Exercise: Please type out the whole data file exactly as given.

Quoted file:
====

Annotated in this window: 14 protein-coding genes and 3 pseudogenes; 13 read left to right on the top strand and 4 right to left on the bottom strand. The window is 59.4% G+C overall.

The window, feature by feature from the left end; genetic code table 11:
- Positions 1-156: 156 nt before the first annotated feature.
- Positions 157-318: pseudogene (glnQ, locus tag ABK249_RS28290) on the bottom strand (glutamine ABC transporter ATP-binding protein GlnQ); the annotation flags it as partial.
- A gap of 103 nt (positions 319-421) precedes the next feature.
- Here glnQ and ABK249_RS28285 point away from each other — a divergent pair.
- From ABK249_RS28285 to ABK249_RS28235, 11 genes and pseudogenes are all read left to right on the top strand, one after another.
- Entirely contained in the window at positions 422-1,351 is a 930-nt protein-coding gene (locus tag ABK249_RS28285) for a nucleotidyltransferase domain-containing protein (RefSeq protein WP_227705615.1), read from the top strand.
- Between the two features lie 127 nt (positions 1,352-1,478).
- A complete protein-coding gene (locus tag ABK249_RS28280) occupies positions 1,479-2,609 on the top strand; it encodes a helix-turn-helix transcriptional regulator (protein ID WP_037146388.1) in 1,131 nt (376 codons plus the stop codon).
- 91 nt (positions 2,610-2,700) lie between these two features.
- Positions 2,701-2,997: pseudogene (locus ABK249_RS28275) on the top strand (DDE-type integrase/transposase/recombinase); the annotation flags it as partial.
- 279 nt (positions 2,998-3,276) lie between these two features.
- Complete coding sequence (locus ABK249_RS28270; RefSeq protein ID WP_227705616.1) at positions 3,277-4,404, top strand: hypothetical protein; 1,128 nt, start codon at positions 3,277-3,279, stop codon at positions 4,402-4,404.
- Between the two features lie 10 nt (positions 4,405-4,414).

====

Annotated in this window: 14 protein-coding genes and 3 pseudogenes; 13 read left to right on the top strand and 4 right to left on the bottom strand. The window is 59.4% G+C overall.

The window, feature by feature from the left end; genetic code table 11:
- Positions 1-156: 156 nt before the first annotated feature.
- Positions 157-318: pseudogene (glnQ, locus tag ABK249_RS28290) on the bottom strand (glutamine ABC transporter ATP-binding protein GlnQ); the annotation flags it as partial.
- A gap of 103 nt (positions 319-421) precedes the next feature.
- Here glnQ and ABK249_RS28285 point away from each other — a divergent pair.
- From ABK249_RS28285 to ABK249_RS28235, 11 genes and pseudogenes are all read left to right on the top strand, one after another.
- Entirely contained in the window at positions 422-1,351 is a 930-nt protein-coding gene (locus tag ABK249_RS28285) for a nucleotidyltransferase domain-containing protein (RefSeq protein WP_227705615.1), read from the top strand.
- Between the two features lie 127 nt (positions 1,352-1,478).
- A complete protein-coding gene (locus tag ABK249_RS28280) occupies positions 1,479-2,609 on the top strand; it encodes a helix-turn-helix transcriptional regulator (protein ID WP_037146388.1) in 1,131 nt (376 codons plus the stop codon).
- 91 nt (positions 2,610-2,700) lie between these two features.
- Positions 2,701-2,997: pseudogene (locus ABK249_RS28275) on the top strand (DDE-type integrase/transposase/recombinase); the annotation flags it as partial.
- 279 nt (positions 2,998-3,276) lie between these two features.
- Complete coding sequence (locus ABK249_RS28270; RefSeq protein ID WP_227705616.1) at positions 3,277-4,404, top strand: hypothetical protein; 1,128 nt, start codon at positions 3,277-3,279, stop codon at positions 4,402-4,404.
- Between the two features lie 10 nt (positions 4,405-4,414).